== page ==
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Rudolf Schnitman

Mon, Apr 19

Private Family Service

Gertrude Jacobsohn

Mon, Apr 19

Private Family Service

Max Slivka

Mon, Apr 19

Private Family Service

Zelda Nisker

Mon, Apr 19

Private Family Service

Menucha Eliraz

Mon, Apr 19

Private Family Service

Tatiana Kaplun

Sun, Apr 18

Private Family Service

Stanley Foster

Sun, Apr 18

Private Family Service

Revekka Levin

Sun, Apr 18

Private Family Service

Feliks Beznosov

Sun, Apr 18

Private Family Service

Raisa Lup

Sun, Apr 18

Private Family Service

Ethel Stercz

Sun, Apr 18

Private Family Service

Betty Dinetz

Sun, Apr 18

Private Family Service

Rudolf Schnitman

Mon, Apr 19

Private

 

Max Slivka

Mon, Apr 19

Private

 

Zelda Nisker

Mon, Apr 19

Private

 

Menucha Eliraz

Mon, Apr 19

Private

 

Tatiana Kaplun

Sun, Apr 18

Private

 

Revekka Levin

Sun, Apr 18

Private

 

Feliks Beznosov

Sun, Apr 18

Private

 

Nissan Nachumov

Sun, Apr 18

Private

 

Averil Greenwood

Fri, Apr 16

Private

 

Betty Kestenberg

Fri, Apr 16

Private

 

Pavel Levin

Fri, Apr 16

Private

 

Riva Kligman

Thu, Apr 15

Private

 

Jewish Rites

jewish funeral

Judaism views life as the co-existence of body and soul. At death they separate. When a person dies, the soul or neshama stays close to the body that once housed it. It refuses to leave it until it is buried. Only then will the neshama begin to make its way into the realm of the spirits. For this reason a Jewish funeral is always performed as close as possible to the death. In the vicinity of a body one behaves with utmost respect, as if one were standing before a living person. For in a very real way, Judaism still sees the presence of both.

SHMIRAH – GUARD OF HONOUR
Until the body has been interred and covered by earth, a shomer or watchperson remains with it from the time of death. All the while, the shomer will continually recite tehilim. This is a great comfort to the deceased while awaiting burial of its physical form and prior to the spirit’s ascent to eternity.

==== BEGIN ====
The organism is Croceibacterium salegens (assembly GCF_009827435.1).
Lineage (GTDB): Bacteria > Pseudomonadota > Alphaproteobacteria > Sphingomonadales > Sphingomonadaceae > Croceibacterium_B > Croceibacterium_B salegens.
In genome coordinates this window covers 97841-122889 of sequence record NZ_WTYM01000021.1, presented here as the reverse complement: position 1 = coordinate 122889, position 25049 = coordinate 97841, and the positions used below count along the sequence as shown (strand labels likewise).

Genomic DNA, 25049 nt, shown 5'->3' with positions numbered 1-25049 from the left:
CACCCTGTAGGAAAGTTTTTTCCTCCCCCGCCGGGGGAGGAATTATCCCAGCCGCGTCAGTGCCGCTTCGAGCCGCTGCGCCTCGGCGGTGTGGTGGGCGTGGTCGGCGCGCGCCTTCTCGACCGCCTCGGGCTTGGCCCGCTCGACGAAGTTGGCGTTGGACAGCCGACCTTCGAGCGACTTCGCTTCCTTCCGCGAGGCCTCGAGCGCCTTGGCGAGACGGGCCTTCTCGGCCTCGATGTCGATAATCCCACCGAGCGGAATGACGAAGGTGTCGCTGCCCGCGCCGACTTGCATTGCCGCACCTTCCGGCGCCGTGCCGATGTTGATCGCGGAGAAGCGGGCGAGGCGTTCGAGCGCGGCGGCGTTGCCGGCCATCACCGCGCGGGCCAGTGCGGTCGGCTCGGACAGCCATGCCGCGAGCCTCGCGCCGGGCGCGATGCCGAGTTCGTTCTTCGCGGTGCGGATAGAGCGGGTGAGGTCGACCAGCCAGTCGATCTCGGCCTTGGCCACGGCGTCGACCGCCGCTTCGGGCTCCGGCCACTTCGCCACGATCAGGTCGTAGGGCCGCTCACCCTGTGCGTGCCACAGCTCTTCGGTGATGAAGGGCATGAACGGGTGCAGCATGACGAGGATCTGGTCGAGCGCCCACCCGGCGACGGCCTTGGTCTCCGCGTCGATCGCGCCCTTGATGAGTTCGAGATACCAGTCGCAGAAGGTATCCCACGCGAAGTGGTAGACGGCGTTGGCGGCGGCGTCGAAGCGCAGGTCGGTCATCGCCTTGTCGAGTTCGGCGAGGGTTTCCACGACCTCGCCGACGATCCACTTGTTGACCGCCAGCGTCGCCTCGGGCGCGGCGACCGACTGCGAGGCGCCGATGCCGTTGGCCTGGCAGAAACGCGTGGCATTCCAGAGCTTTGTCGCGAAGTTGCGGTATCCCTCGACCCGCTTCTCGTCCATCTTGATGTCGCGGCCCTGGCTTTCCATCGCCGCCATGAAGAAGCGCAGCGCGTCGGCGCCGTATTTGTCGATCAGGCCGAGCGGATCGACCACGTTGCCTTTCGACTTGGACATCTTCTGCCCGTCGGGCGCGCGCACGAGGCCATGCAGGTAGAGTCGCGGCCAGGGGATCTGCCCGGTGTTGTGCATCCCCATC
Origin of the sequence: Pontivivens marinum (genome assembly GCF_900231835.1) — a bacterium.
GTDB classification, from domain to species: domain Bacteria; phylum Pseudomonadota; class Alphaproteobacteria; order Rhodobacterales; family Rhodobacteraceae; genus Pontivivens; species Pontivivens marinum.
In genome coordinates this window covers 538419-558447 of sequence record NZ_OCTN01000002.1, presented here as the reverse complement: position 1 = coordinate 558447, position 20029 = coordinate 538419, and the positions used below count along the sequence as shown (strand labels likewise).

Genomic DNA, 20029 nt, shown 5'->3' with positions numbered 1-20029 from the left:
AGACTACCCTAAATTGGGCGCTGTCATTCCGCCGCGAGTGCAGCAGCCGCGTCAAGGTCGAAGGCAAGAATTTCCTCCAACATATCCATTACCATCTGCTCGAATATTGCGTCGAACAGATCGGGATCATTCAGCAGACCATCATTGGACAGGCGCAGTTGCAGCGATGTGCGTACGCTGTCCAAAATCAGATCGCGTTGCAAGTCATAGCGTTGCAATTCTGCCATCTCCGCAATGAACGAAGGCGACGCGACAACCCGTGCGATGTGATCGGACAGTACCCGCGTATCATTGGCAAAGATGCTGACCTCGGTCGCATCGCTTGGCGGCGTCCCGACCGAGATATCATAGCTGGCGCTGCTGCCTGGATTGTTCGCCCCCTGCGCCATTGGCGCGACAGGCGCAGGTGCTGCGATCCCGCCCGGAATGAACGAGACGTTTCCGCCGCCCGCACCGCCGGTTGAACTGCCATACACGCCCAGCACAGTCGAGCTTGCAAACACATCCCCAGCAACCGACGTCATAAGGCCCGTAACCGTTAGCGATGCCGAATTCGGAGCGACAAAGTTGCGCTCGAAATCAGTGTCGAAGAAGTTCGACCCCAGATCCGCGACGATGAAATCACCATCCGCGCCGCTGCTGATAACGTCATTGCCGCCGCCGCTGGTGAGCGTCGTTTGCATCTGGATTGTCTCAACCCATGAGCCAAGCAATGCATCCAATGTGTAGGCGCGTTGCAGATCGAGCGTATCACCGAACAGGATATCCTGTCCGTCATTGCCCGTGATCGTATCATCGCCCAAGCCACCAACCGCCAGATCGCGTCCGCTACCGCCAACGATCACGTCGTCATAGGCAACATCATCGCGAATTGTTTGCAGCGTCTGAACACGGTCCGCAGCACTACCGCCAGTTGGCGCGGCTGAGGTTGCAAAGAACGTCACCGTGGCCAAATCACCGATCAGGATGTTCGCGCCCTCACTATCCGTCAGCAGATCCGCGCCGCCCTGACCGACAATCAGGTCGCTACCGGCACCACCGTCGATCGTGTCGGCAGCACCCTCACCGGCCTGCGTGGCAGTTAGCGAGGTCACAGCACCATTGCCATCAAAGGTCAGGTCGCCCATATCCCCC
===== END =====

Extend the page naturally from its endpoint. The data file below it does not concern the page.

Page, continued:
TAHARA – PHYSICAL PURITY
The physical body is immaculately washed and cleaned and dressed in shrouds of hand-sewn, crisp white natural fabric before its return to earth. This sacred task is performed exclusively by the chevra kadisha, the sacred burial society. Everything is done according to Jewish law and custom, and the laws of hygiene. No unnatural beautification, cosmetics or artificial creation of a life-like appearance is done to the body.

A WOODEN CASKET
Wood, a natural, biodegradable material is the only material permitted for an outer container. Metal caskets are not allowed. Judaism teaches that the body must return to the elements: “For dust you are and to dust you shall return”

EARTH BURIAL
“The dust returns to the earth from where it came, but the spirit onto G-d who gave it.” Judaism teaches that the body must be returned to the earth where it can naturally continue its physical journey. Family and friends are encouraged to complete, if not at least take part in, the covering of the grave with earth. Cremation has no place in Judaism; in fact it is seen as an indignity to the body that housed the soul.

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